HuffPo Talks to SLS Founder and Lit Scene Heavy Mikhail Iossel
The Huffington Post has a great feature on Summer Literary Seminars founder Mikahil Iossel, whose name, they write, "is not just on the literary scene." Writer Ming Holden continues: "His creation pretty much is the international literary scene to North Americans, at least where writing workshops are concerned. The Summer Literary Seminar, which began in 1998 in St. Petersburg, 'was originally a one-shot deal,' he chuckles. Robert Creeley, Gary Schtengart, Colum Mccann, Dave Eggers, Robert Coover, Francine Prose, Mary Gaitskill, Billy Collins, and Cornelius Eady are some of the authors Iossel has enlisted to teach at SLS." More:
"About the places you pick," I ask Iossel over the phone. "Some of them are in risky locations, like Kenya. Was that intentional?"
"We don't have SLS in countries that are in stasis," he replies. "SLS goes to places in transition. There is an intensity and excitement to immersion in the artistic and literary community in Nairobi, for example, that there would not have been without the recent political struggle."
Freedom of expression is implicitly championed by the very act of conducting a literary conference in a place with spotty political history. When I ask about how he locates SLS within the political landscape of its host country, Iossel denies that SLS promotes a political platform.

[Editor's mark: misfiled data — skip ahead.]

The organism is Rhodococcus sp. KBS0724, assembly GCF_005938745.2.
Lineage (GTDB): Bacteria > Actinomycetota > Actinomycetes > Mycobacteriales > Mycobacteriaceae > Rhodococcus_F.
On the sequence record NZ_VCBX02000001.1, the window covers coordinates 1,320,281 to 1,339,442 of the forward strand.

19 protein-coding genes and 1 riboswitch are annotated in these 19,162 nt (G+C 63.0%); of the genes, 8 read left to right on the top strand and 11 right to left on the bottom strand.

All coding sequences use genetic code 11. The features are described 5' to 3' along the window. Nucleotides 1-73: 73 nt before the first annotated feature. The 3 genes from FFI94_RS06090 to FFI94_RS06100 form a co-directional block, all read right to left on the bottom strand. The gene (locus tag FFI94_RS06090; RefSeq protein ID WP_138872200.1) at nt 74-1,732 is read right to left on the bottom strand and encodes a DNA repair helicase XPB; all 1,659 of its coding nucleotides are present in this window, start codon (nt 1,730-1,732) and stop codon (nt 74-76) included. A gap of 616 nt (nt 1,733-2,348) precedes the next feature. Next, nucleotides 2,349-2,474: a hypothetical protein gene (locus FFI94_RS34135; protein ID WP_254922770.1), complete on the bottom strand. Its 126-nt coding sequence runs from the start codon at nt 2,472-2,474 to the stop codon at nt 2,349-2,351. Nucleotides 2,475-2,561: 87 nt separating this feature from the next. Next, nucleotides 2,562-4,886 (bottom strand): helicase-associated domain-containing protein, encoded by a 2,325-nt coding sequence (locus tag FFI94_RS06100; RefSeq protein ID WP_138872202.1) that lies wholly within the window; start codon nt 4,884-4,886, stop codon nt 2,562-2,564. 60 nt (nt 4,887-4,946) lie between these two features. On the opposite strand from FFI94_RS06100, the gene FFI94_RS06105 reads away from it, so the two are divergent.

"If anything, SLS takes a moral stance, not a political one," he explains. "If a society is stuck, not progressing, we likely won't go there, or we'll take a break. But a regress can be viewed as progress-in-reverse, and therefore it is preferable to stasis."
SLS does, however, sustain an intriguing dedication to the political realities of the space it is in. SLS Kenya has a "Kenya Between the Lines" program to educate curious conference-goers about Kenyan history and tradition, and Lithuania's program boasts a plethora of activities meant to deepen the relationship between conference-goers and engagement with what Iossel called the center of pre-war Jewish life.
Ninety-five percent of Jews were then exterminated in Lithuania during the WWII... It is a tragic story, and Lithuanian society is yet to come to grips with it. There is hardly any Jewish life left there anymore. But sometimes the absence of something provides for a stronger contest than its presence.
It's not just Iossel, of course, the man himself points out; Jeff Parker and Thomas Burke are two of the many staff members putting time and energy into making the impossible possible, babysitting droves of jet-lagged writers in new and challenging climes for weeks at a time.
Read the whole piece here.